Infectious arthritis (septic arthritis) is infection in the fluid and tissues of a joint usually caused by bacteria, but sometimes caused by viruses or fungi.
People at risk of infectious arthritis include those who have abnormal joints because of arthritis (including rheumatoid arthritis, osteoarthritis, or arthritis from injury) who develop an infection that reaches the bloodstream. For example, an older person with pneumonia and sepsis (a bloodstream infection) may fall and injure a wrist. Bleeding into the injured wrist may then result in infectious arthritis.
Infecting organisms, mainly bacteria, usually reach the joint through the bloodstream, but a joint can be infected directly if it is contaminated during surgery or by an injection or an injury. Different bacteria can infect a joint, but the bacteria most likely to cause infection depend on a person's age. Staphylococci and bacteria known as gram-negative bacilli most often infect infants and young children, whereas gonococci (bacteria that cause gonorrhea), staphylococci, and streptococci most often infect older children and adults. Occasionally, spirochetes (a type of bacteria), such as those that cause Lyme disease and syphilis, can infect joints.
Viruses—such as the human immunodeficiency virus (HIV), parvoviruses, and those that cause rubella, mumps, and hepatitis B—can infect joints in people of any age. A slowly developing chronic infectious arthritis is most often caused by Mycobacterium tuberculosis (the main cause of tuberculosis) or fungi.
Infants usually have fever and pain and tend to be fussy. Generally, infants do not move the infected joint because moving or touching it is painful. Young children with knee or hip infections may refuse to walk. In older children and adults, symptoms usually begin over hours to a few days. The infected joint usually becomes red and warm, and moving or touching it is very painful. Fluid collects in the infected joint, causing it to swell and stiffen. Symptoms also include fever and chills. Less dramatic symptoms (such as less pain and a lower fever) usually occur in people with chronic infectious arthritis that is caused by mycobacteria or fungi.
The joints most commonly infected are the knee, shoulder, wrist, hip, elbow, and the joints of the fingers. Most bacterial, fungal, and mycobacterial infections affect only one joint or, occasionally, several joints. For example, the bacteria that cause Lyme disease most often infect knee joints. Gonococcal bacteria and viruses can infect a few or many joints at the same time.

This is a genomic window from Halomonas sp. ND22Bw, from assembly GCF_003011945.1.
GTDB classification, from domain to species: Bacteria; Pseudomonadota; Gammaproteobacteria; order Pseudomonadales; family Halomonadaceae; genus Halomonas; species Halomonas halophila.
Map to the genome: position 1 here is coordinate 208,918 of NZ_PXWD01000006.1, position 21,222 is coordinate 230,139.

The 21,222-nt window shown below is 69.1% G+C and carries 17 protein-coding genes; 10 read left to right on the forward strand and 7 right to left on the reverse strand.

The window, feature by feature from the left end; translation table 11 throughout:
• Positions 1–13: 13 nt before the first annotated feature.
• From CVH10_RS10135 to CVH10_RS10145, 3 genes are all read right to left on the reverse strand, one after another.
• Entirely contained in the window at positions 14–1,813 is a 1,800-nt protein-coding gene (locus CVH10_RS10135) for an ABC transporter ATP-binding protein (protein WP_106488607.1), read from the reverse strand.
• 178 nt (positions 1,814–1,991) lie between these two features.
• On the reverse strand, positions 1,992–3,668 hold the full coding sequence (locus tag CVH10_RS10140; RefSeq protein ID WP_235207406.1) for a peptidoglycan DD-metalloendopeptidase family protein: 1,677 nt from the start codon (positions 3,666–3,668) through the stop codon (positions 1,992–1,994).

Usually, a sample of joint fluid is removed with a needle as soon as possible. It is examined for white blood cells and tested for bacteria and other organisms. The laboratory can almost always grow and identify the infecting bacteria from the joint fluid, unless the person has recently taken antibiotics. However, the bacteria that cause gonorrhea, Lyme disease, and syphilis are difficult to recover from joint fluid. If bacteria do grow in culture, the laboratory then tests which antibiotics would be effective.
A doctor usually orders blood tests because bacteria from joint infections often appear in the bloodstream. Sputum, spinal fluid, and urine may also be tested for bacteria to help determine the source of infection.
Prognosis and Treatment
Because an infected joint can be destroyed within days or sometimes within hours without prompt treatment, antibiotics must be started as soon as an infection is suspected, even before the laboratory has identified the infecting organism. Antibiotics that kill the most likely bacteria are given until the infecting organism is identified, usually within 48 hours of testing the joint fluid. Antibiotics are given by vein (intravenously) at first, to ensure that enough of the drug reaches the infected joint. If the antibiotics are effective against the infecting bacteria, improvement usually occurs within 48 hours. As soon as the doctor receives the laboratory results, the antibiotic may be changed depending on the sensitivity of the particular bacteria to specific antibiotics.
The doctor often removes pus with a needle to prevent its accumulation, because accumulated pus may damage a joint. If drainage with a needle is difficult (as with a hip joint) or unsuccessful, arthroscopy (a procedure using a small scope to view the interior of the joint directly—see Diagnosis of Musculoskeletal Disorders: Arthroscopy) or surgery may be needed to drain the joint. Sometimes a tube is left in place to drain the pus. Splinting the joint (to keep it from moving) can help ease pain at first, but physical therapy is also needed to prevent stiffness and permanent loss of function.
Infections caused by fungi are treated with antifungal drugs. Infections caused by mycobacteria are treated with a combination of antibiotics. Infections caused by viruses usually get better without treatment—only acetaminophen or a nonsteroidal anti-inflammatory drug (NSAID) is needed for pain and fever.
Last full review/revision February 2008 by Steven Schmitt, MD